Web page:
That leads me to public procurement, which involves not only Governments but also governmental agencies. One sometimes has the impression that European airlines in all too many cases deliberately operate a “buy American” policy. If the airlines operated a European preference when they make purchases of civil aircraft, that might in itself suffice to sustain a European civil aircraft manufacturing capacity.
The record on public procurement is frighteningly dismal. In 1982, the last year for which figures are available, in all its public purchasing the United Kingdom spent no less than 98·3 per cent. of Government cash on equipment made within our own borders. That left 1·7 per cent. with which to encourage joint ventures overseas. Though a dismal record, it is better than the Germans, who left not 1·7 but 0·3 per cent. for joint ventures; or the French, who left the enormous total of 0·09 per cent., or the Italians, who left nil per cent. of public expenditure to be spent outside their own borders.
This reflects the enormous public political pressure in favour of a buy native policy, and one need sit in this House for only a few hours to hear it, and understandable it is. Obviously, every hon. Member will urge as strongly as possible the arguments in favour of spending public money in his constituency. I remember fighting hard for the retention, for example, of steel-making at Shotton. From a constituency point of view, that was an unanswerable case. Nevertheless, there was a national case which required that steel-making capacity should be concentrated in those areas where there was a natural case for having steel-making, and Shotton was not one of them. I was, rightly, overruled in that instance.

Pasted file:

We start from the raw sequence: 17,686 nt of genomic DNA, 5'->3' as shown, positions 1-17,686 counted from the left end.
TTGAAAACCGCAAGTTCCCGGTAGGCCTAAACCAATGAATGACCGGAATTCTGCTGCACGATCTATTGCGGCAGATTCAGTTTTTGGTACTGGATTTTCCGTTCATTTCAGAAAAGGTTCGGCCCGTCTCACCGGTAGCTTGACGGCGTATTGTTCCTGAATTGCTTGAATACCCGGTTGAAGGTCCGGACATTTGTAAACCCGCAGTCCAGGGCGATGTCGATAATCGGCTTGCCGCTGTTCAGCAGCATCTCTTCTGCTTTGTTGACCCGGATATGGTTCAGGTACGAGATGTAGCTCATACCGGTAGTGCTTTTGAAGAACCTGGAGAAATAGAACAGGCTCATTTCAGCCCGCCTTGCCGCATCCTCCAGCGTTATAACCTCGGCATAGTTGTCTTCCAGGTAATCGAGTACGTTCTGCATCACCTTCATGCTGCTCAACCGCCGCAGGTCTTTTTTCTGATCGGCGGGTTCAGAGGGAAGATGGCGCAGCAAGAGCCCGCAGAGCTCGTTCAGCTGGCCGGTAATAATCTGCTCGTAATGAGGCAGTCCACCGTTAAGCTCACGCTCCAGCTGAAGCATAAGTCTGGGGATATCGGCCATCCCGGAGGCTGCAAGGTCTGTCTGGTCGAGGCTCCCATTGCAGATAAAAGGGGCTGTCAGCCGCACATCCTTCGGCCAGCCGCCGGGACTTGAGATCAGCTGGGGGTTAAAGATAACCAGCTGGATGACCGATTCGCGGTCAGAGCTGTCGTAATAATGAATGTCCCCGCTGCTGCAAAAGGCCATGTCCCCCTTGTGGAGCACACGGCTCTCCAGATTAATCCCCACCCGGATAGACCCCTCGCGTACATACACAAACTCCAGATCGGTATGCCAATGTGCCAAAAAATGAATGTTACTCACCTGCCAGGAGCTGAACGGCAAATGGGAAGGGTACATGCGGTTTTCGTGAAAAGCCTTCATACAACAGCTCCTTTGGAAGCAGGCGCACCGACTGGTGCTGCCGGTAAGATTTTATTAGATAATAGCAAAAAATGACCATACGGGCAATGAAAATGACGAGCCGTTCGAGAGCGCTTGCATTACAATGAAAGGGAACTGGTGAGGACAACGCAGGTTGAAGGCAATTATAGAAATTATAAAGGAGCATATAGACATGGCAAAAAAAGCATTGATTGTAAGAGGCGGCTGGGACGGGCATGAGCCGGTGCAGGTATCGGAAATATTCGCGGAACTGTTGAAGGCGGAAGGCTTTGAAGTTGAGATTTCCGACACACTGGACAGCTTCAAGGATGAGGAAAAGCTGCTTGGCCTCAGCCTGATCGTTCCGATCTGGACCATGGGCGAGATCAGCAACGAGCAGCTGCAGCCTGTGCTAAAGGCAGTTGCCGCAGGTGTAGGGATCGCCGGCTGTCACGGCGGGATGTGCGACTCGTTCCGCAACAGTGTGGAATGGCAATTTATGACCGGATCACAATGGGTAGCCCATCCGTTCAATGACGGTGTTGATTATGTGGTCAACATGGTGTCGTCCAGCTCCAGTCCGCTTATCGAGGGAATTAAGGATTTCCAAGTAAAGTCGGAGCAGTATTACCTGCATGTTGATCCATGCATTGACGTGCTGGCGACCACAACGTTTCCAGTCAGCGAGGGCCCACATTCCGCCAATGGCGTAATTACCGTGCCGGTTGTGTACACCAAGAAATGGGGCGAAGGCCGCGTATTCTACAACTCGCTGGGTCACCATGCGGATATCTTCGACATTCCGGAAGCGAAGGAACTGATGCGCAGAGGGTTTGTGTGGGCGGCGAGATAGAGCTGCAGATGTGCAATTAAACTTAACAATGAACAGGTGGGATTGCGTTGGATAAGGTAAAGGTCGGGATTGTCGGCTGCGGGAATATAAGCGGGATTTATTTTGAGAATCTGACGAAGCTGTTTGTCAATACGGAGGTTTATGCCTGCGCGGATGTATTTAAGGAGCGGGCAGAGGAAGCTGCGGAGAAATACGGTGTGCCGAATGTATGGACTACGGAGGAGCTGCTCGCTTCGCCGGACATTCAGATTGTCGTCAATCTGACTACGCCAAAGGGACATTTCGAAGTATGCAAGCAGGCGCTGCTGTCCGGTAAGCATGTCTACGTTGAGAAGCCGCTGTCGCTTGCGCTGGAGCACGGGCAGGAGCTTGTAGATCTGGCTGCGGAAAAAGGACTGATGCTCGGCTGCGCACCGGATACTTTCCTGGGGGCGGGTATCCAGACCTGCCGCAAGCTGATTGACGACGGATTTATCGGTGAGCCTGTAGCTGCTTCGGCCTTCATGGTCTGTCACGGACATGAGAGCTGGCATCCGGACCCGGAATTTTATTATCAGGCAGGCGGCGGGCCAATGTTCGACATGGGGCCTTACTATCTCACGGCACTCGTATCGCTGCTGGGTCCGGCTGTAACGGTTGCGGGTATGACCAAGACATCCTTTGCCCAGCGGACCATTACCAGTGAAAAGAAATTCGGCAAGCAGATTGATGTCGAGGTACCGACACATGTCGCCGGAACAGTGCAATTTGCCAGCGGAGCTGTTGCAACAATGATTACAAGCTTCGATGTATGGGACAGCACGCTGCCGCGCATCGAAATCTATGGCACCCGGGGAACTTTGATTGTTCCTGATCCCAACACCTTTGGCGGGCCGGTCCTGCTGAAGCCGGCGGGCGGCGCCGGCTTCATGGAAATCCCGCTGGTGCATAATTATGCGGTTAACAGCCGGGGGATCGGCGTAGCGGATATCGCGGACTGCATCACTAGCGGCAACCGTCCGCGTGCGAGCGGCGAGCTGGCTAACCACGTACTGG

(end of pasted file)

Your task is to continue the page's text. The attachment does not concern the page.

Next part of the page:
When we talk about the car, helicopter or machine tool industries, two sets of arguments operate at a political level. There is a powerful economic argument which says, “Let us go for the most immediately profitable solution which will bring the best return to the shareholders and give the workers in the industry the best guarantee of maintaining their jobs.” That argument often operates in favour of an American, Japanese or even an Arab takeover.
The other argument, deployed by Back Benchers on both sides of the House, says, “The best way to do it is to use public money to maintain a buy British policy, a subsidy, a purely British solution.” There will always be those who will argue for a national solution for whatever industry comes into the public domain of discussion.
What never operates is pressure to say, “Let us look for a solution which takes advantage of our membership of the European Community” or, at a lower level, “which takes advantage of our proximity to Europe—be it Switzerland or Sweden—which will enable us to construct an alternative future for this industry or firm and which may, in the short run, not offer the same advantages to the shareholders.”